Monday, November 2, 2009
One of several reasons for not updating this blog much recently, is that my PC has a temperature.
In the beginning, I thought I was hearing the fan more often, then I was sure I was hearing it more often & faster, then it seemed to be running fast most of the time, then I started to get spontaneous shut-downs.
Hard to ignore it any longer.
I opened the PC & hoovered all the fluff out, especially round the CPU, but it didn't make much difference.
I downloaded a free thing called SpeedFan which lets me monitor various fan speeds & associated temperatures.
It soon became obvious that the CPU fan was not starting up correctly, but I found that I could trick it into starting by rebooting after getting to a certain critical temperature.
That kept me happy for a while.
Running with the PC case open, I could see what the fan was doing & also found I could kick-start it by poking it with a sharp stick after again getting to the critical temperature.
That's how I am running today, with the case open, one eye on the temperature gauge & a sharp stick close at hand…
All of which is just a lead-in.
Without being able to diagnose things further, I felt the best move might be to replace the CPU fan.
Surcouf in Strasbourg, who supplied the PC originally, failed to answer several requests about it.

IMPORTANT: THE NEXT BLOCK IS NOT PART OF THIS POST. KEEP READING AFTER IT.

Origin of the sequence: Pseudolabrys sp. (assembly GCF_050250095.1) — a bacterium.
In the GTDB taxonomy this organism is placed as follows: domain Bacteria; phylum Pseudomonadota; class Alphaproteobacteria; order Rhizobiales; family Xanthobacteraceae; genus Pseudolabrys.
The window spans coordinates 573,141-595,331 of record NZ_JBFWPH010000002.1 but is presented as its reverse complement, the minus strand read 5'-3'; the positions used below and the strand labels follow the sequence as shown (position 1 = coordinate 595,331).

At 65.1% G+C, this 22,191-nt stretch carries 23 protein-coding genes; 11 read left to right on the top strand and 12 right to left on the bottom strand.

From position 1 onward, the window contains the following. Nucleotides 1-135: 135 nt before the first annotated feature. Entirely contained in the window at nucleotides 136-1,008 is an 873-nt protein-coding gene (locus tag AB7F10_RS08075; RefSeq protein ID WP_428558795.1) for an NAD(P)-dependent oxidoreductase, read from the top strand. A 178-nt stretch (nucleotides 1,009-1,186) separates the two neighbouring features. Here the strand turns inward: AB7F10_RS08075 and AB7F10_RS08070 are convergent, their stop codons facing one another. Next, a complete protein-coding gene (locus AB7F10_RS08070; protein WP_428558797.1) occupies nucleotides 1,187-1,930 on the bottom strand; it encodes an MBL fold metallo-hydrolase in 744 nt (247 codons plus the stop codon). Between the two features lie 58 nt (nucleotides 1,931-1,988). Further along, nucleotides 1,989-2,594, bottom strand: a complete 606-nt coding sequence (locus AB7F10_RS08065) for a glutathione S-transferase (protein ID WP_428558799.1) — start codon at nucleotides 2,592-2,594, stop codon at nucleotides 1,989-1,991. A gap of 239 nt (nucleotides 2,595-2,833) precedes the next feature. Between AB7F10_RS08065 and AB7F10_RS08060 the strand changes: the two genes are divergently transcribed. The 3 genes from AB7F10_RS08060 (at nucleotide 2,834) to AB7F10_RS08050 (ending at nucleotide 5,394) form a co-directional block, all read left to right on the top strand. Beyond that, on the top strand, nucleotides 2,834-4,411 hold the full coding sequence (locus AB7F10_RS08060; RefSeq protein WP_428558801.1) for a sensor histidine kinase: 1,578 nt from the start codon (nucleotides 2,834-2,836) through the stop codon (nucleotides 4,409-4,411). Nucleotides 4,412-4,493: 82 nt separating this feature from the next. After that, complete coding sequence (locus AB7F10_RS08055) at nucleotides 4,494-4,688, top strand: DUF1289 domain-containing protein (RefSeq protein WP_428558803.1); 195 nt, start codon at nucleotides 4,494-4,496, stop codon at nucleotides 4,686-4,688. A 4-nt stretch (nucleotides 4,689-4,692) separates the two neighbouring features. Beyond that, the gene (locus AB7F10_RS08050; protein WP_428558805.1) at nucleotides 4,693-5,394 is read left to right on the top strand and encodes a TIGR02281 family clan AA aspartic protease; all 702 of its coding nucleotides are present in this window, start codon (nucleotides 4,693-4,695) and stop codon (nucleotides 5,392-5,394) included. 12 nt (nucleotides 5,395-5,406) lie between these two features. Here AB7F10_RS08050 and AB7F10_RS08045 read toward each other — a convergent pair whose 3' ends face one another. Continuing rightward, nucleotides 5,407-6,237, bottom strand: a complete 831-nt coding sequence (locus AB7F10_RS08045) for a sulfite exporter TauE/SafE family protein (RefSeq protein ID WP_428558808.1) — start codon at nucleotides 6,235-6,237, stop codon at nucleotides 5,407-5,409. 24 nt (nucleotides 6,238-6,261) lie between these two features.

I managed to find the reference (thanks to a helpful forum) and even located an exact replacement on internet, at GNLA in Germany.
Amazingly, once you can find one, a new fan costs only 6.99€ but when I tried to buy one, the shipping charge was an additional 17€.
For a 46gm item.
Digging deeper, I found another one (new) on eBay France, sold from Germany again, at only 3.90€ plus 10€ shipping.
Hopefully that may fix my problem, if & when it ever arrives, that is…
The point of this post is to highlight the disproportionate influence of shipping in "modern" internet shopping.
When is hardware delivery going to catch up with the rest of the "free & immediate" search & buy process which is suddenly available to us & already seems so natural?
In speed & especially in cost?
I suppose it is a bit of a "chicken & egg" problem, in that there is potentially a huge market volume, waiting for a radically more efficient delivery system, waiting for a volume market to be really there.
Surely letter delivery must be shrivelling up these days, just as hardware delivery is pent up to explode?
Sounds like the sort of challenge Google might take on…
Heaven help the post offices & parcel carriers if they ever do!
Parting thot: "Nowadays the rage for possession has got to such a pitch that there is nothing in the realm of nature, whether sacred or profane, out of which profit cannot be squeezed." - Erasmus